Former Speaker of the Catalan Parliament and Three Former Members of the Bureau Summoned to Testify Before the High Court of Justice of Catalonia on September 15th Over an Alleged Crime of Disobedience for Allowing Two Debates

The former Speaker of the Parliament of Catalonia, Roger Torrent, and the former members of the Bureau, Josep Costa, Eusebi Campdepadrós, and Adriana Delgado, have been summoned to testify before the High Court of Justice of Catalonia (TSJC), a court controlled by pro-Spain judges, on September 15. They are all under investigation for an alleged crime of disobedience for admitting to proceedings and allowing the text of two resolutions to be debated in a plenary session: one in favor of the right to self-determination, on November 12, 2019, and the other to reprove King Felipe, on November 26, 2019.

The resolutions were supported by the pro-independence parties ERC, Junts, and CUP. One of the texts stressed that parliament “reiterates and will reiterate as many times as MPs choose, the disapproval of the monarchy, the defense of self-determination, and the affirmation of the sovereignty of the people of Catalonia to decide their political future.”

In the writ, they are accused of contravening Spain’s Constitutional Court and authorizing votes that were deemed unlawful. The court says that the ruling of the Spanish Constitutional Court of December 2, 2015, declared unconstitutional and null the resolution 1/XI of the parliament of November 9, 2015, on the beginning of the political process in Catalonia as a result of the outcome of the September 27 elections.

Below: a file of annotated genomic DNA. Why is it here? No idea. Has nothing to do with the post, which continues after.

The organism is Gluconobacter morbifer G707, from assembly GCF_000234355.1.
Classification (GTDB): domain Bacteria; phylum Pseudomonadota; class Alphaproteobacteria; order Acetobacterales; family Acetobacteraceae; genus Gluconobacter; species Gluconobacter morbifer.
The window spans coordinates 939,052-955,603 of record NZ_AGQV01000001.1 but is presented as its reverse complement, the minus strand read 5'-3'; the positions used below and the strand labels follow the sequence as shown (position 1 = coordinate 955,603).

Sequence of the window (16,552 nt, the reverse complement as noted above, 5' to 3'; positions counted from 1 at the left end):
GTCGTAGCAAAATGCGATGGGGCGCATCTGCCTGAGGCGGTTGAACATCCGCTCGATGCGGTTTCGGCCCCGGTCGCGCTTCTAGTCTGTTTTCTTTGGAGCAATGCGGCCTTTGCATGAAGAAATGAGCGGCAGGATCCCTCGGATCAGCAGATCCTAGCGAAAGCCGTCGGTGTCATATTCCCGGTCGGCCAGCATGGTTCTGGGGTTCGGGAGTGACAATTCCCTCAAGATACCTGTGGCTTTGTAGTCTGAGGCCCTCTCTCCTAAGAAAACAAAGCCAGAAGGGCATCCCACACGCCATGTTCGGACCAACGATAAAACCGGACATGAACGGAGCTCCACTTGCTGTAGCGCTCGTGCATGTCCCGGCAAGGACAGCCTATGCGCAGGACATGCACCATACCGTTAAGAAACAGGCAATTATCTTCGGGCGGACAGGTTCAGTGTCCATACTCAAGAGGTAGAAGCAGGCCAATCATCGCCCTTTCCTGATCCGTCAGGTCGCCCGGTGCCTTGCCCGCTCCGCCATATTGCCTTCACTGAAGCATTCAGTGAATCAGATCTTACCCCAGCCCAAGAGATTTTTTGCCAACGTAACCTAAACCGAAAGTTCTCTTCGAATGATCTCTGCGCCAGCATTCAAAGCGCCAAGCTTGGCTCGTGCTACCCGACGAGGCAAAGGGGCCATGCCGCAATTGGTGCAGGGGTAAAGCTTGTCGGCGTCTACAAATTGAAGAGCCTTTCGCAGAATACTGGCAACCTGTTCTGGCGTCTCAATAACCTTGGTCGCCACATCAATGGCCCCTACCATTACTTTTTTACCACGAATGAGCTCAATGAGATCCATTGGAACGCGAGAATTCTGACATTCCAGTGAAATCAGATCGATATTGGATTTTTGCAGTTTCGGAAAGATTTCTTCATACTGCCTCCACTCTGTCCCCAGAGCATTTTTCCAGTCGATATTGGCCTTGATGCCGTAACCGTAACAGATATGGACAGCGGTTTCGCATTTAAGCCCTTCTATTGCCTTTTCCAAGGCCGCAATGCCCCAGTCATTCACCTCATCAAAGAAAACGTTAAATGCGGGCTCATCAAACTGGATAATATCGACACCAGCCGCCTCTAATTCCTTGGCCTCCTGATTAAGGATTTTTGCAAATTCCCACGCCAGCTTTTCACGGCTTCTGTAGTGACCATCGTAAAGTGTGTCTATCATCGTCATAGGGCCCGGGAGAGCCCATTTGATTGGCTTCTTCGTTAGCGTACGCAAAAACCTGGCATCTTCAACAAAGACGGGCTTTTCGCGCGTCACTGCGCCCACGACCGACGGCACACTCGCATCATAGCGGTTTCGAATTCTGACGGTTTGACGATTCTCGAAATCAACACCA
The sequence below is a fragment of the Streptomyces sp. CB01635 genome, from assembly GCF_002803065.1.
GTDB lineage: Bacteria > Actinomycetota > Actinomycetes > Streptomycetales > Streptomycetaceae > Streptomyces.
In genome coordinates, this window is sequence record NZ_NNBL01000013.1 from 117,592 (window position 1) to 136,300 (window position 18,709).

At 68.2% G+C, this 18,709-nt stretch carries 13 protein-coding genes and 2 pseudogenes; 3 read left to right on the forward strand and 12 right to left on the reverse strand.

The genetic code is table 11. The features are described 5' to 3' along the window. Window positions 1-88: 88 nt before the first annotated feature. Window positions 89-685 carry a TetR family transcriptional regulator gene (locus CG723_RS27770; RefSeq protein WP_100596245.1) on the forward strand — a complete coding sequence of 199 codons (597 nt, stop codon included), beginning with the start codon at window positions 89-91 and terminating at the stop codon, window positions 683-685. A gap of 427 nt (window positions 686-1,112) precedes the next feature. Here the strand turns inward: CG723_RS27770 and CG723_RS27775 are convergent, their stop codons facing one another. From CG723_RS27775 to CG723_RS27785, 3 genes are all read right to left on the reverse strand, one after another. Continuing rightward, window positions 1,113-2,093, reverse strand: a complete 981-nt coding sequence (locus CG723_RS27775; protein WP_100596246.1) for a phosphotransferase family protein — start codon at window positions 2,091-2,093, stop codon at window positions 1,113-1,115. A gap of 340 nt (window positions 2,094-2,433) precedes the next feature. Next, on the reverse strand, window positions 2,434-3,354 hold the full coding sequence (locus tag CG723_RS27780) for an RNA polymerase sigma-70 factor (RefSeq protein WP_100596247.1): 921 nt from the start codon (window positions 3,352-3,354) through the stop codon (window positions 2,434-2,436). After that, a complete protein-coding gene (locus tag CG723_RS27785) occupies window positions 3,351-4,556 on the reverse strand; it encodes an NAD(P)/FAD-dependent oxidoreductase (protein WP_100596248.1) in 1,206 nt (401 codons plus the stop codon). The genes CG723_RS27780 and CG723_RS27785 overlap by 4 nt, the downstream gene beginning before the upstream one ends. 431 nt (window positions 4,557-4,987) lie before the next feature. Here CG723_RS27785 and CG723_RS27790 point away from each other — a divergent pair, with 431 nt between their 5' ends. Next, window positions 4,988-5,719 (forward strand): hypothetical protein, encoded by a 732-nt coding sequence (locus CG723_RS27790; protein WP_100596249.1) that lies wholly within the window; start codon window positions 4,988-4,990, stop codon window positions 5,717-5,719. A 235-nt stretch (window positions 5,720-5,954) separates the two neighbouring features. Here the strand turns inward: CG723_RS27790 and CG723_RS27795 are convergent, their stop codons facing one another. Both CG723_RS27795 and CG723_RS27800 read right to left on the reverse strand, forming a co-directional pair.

The Constitutional Court agreed to suspend parliamentary resolutions and reminded the Bureau of its duty to prevent and paralyze any parliamentary initiative that ignores or evades this suspension. The court also warned them that they could incur responsibilities, including criminal if they failed to comply. The prosecution considers that the four defendants breached this order when they allowed the two debates. If found guilty of disobedience, they could all face a ban from public office.

In a message posted on social media, Torrent says that “the repressive machinery is still in place to limit and pursue freedom of expression,” and argues that “Parliament is the temple of speech and debate” and that they want to censor it, this “goes against democracy.”

Spain Accused of Spying on Catalans